Tuesday, January 1, 2013

Lvextend to the rescue. - Increasing the size of Root partition in Linux Filesystems.

I'm a linux newbie. I've been playing with it for about a year and a half now and I still see myself a novice user. Probably because I'm not a proper computer science student or may be I wasn't good enough with linux filesystems. Yeah, these things are such a pain in the ass. I agree. Root, Swap, /Boot, Logical volume, physical volume, ext4, lvm, sda, partition, bla-bla-bla, bla-bla-bla... "Oh my God! Spare me the linux mumbo jumbo. I just wanted to be an average user. I didn't want my linux experience to suck bad! Especially with drives and partitions. Grant me this wish, please..." I begged. "What is it son?", asked the Almighty.
"My linux root partition (the partition represented by "/") is running out of space. What do I do? I'm not good with partition manager or the command lines, for I know nothing." God replied, "Here's how..."
First understand what Logical Volume and a Physical volume is. Physical volume is the physical, abstract partition that exists. It is hard coded. That is how the disk drives and the drive partitions in it exists. Logical partitions doesn't exist as a single entity altogether for you to find and point at. They are made out of groups of physical volumes. I'd rather suggest you to refer to the diagram at the LVM Wikipedia page for more information.
Well, here's the real problem. You have installed your linux operating system in your PC by some means. Either using conventional installer mechanism, like Anaconda in Fedora or RedHat supported OSes or like me, with "Install inside Windows" as in Ubuntu. :P
Whatever it is, let's assume for the sake of this article or for real that you had messed up with the partition sizes and now you notice that the size of your root is annoyingly small. Annoying because of the pop-ups that come up, as and when you start to meddle something in it or when you boot your PC up. Goal is to increase any of the size of root, obviously. But, you want your other files to be intact and your existing Windows-Linux dual boot to be undisturbed or rather to put it precisely, everything to be the same except that you want your root size to be increased. "No way!." would tell the old me. "Bitch please... Get me your computer.", I shall tell now.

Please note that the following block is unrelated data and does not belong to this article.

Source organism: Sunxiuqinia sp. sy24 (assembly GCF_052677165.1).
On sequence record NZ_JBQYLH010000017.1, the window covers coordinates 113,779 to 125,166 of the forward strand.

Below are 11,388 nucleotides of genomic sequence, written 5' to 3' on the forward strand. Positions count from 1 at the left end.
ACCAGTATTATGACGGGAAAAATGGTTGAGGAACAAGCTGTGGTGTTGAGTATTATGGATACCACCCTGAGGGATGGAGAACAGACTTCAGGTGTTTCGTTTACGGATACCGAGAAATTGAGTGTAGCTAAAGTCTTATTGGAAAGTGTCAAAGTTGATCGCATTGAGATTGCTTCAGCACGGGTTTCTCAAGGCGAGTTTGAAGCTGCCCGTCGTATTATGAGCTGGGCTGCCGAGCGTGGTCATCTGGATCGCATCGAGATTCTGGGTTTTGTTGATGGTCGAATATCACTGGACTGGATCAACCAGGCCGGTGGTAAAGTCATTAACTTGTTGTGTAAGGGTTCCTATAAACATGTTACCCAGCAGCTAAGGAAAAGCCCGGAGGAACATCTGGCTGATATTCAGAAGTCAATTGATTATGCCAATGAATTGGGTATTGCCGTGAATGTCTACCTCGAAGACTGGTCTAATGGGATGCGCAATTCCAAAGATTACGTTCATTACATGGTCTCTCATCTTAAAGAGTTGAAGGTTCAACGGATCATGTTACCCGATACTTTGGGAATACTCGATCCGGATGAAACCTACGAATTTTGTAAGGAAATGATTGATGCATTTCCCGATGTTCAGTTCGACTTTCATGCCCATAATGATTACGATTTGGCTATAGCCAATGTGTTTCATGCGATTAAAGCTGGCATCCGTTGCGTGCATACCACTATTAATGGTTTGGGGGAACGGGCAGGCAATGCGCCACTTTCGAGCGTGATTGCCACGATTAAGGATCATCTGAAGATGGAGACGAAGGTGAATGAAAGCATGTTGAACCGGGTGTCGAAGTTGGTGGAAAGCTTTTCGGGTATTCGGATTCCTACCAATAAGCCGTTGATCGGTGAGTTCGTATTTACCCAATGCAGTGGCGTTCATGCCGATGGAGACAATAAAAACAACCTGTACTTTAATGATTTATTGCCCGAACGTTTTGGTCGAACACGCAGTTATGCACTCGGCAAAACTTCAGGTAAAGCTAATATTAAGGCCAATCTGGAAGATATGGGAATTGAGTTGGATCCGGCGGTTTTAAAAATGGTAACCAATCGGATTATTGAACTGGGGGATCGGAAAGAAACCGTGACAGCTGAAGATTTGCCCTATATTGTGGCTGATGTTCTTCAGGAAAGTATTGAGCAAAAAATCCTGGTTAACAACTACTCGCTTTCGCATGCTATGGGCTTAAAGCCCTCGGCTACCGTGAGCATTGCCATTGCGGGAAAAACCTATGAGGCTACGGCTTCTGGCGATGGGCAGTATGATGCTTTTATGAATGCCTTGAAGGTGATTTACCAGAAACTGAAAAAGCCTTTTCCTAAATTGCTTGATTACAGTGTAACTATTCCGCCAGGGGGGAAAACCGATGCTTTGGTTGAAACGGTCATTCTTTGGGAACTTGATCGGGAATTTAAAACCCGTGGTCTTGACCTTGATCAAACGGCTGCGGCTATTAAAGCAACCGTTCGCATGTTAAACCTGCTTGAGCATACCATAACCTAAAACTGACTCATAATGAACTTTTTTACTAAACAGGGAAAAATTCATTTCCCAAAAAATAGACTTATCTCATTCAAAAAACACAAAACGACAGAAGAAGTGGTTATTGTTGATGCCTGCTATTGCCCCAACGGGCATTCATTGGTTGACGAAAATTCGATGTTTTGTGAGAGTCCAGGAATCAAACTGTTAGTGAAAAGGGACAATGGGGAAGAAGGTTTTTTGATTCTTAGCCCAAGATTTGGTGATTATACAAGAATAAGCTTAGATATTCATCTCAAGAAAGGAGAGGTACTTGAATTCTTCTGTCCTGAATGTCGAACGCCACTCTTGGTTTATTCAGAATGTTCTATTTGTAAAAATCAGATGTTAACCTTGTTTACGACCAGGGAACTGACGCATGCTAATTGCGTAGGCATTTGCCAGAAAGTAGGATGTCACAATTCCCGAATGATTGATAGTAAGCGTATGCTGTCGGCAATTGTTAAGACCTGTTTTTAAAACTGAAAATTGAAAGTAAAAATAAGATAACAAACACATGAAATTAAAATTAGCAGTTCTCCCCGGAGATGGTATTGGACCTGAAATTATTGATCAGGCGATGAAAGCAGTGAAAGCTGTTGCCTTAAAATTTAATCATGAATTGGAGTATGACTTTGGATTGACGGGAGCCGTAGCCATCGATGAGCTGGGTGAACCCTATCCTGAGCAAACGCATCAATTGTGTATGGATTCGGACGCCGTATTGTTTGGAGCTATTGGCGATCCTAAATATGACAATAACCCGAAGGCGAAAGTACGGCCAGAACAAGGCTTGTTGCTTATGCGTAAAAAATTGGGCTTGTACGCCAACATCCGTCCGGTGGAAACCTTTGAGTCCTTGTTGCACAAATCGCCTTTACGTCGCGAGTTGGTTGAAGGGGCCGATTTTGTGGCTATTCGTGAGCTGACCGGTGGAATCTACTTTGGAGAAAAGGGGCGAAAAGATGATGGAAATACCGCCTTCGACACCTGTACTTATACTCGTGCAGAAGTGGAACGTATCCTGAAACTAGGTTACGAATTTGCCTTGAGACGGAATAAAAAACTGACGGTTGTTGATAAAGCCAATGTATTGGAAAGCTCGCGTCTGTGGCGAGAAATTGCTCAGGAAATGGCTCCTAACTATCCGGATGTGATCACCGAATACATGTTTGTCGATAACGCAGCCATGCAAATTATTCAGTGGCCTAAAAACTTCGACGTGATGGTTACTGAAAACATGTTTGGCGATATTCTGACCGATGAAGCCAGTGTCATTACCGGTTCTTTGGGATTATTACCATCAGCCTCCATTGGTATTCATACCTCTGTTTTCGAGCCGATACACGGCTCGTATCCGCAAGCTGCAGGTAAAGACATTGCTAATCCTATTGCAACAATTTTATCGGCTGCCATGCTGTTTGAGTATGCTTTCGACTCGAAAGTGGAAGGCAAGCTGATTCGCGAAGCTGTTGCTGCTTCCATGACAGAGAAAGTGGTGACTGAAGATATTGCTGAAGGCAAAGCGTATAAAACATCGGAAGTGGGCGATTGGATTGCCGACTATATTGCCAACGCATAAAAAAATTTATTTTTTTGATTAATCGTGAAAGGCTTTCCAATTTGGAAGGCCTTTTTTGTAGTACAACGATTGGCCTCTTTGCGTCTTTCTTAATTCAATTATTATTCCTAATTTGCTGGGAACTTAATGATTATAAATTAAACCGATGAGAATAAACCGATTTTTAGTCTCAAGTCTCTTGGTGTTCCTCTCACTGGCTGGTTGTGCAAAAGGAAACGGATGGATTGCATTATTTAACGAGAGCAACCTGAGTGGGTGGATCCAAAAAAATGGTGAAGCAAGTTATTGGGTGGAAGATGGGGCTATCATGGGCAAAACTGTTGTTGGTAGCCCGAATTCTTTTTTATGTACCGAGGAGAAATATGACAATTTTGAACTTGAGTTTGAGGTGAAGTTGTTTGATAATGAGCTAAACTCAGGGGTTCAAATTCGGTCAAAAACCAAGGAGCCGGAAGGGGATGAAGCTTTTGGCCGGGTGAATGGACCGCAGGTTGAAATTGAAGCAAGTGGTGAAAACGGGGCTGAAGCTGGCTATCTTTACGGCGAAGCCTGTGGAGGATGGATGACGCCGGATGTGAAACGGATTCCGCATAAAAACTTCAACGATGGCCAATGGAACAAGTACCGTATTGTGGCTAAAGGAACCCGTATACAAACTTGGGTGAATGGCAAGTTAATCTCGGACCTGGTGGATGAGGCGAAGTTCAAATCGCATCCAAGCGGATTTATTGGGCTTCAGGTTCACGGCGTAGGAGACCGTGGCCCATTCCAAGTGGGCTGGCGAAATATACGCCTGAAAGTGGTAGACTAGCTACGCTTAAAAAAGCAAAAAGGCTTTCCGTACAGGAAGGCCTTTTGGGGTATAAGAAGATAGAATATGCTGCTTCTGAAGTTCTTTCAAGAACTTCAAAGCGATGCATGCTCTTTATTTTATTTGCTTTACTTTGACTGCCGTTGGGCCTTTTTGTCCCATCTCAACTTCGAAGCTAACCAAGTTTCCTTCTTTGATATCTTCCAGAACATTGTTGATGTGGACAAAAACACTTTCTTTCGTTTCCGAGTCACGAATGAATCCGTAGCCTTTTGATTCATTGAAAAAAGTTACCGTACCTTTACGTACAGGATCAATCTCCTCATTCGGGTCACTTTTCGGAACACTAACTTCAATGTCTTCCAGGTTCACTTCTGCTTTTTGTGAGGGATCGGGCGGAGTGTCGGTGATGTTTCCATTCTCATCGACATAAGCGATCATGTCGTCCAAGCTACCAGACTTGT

I'm taking that the linux OS you run shall work in legacy grub or the old grub, to be clear to all(E.g. Fedora 15, 16). Because, that's where you'd find a /boot partition as against grub2 where you wouldn't find one like that. Not an issue. All that really matters is to identify the root partition and increase the size, which I'm sure you can recognize as to what it is. That is, to find if it is /dev/sda9 or /dev/sda10 or whatever it is. And also, we're considering that the file system of the root partition to be lvm2 pv. (linux volume management).

Now, first step: Shut down your computer and make a bootable device with a linux OS. Preferably Fedora, because that's what I'm going to be using throughout and I guess it'll be easy for you to follow. If not, not a problem. Just make sure you install the packages using command line or through GUI.

Step 2: Boot from bootable device and install "Gparted." GUI partition manager for linux in the Live OS.
su -c 'yum install gparted'
snapshot1
Step 3: Run it as adminstrator, find a suitable drive and create a partition out of it, as unallocated space. The space you take out of the original drive is purely your wish. You may take out 5GB or 10GB and all that is left to you. If you can allocate an entire drive to increase the size of root, then fine. Else, follow this way.
Step 4: Right click the unallocated space and make a partition, preferably the same format as that of the lvm2 pv. (ext3 or ext4) After you format, let's assume the new device formed under sda to be /dev/sda10. Replace the sda10 with whatever you get, like if it is sda5, you take it to be /dev/sda5. Right?
snapshot2
Step 5: You can't simply extend this new volume to the root. That is because Gparted doesn't work with LVMs. You'll have to go the command line way.
Type,
"pvcreate /dev/sda10"
Step 6: Type
vgextent <volumegroupname> /dev/sda10
How do you find your volumegroup name ? Type
vgdisplay
and the VG name in it, specifies the Volume Group Name which in my case was vg_laptop.
So the command would be,
vgextent vg_laptop /dev/sda10
snapshot3
Step 7: Next is to find the number of extents. You can achieve this either using command
vgdisplay -v
as like "vgdisplay -v vg_laptop" where the Free PE value gives the number of extents.
Alternatively, you can use, vgdisplay command, that again displays the Free PE value.
Here, I found my Free PE value to be somewhere around 319. (Don't get confused with the screenshots provided. They have been given just for example purpose and doesn't actually reflect the original values that were executed for implementation.)
Step 8: Type
"lvdisplay"
to find the Logical Volume Path.
Which in this case was found to be: LV Path: /dev/vg_laptop/lv_swap
Step 9: Type
lvextend -l +<number-of-free-extents-found-in-step7> <logical-volume-path>
e.g., lvextend -l +319 /dev/vg_laptop/lv_swap
Step 10:
resize2fs /dev/vg_laptop/lv_swap
Voila ! Your root size has just been increased.
Sources :

http://serverfault.com/questions/297631/extend-volume-group-with-adjacent-unallocated-space
http://www.centos.org/docs/5/html/Cluster_Logical_Volume_Manager/nofreeext.html
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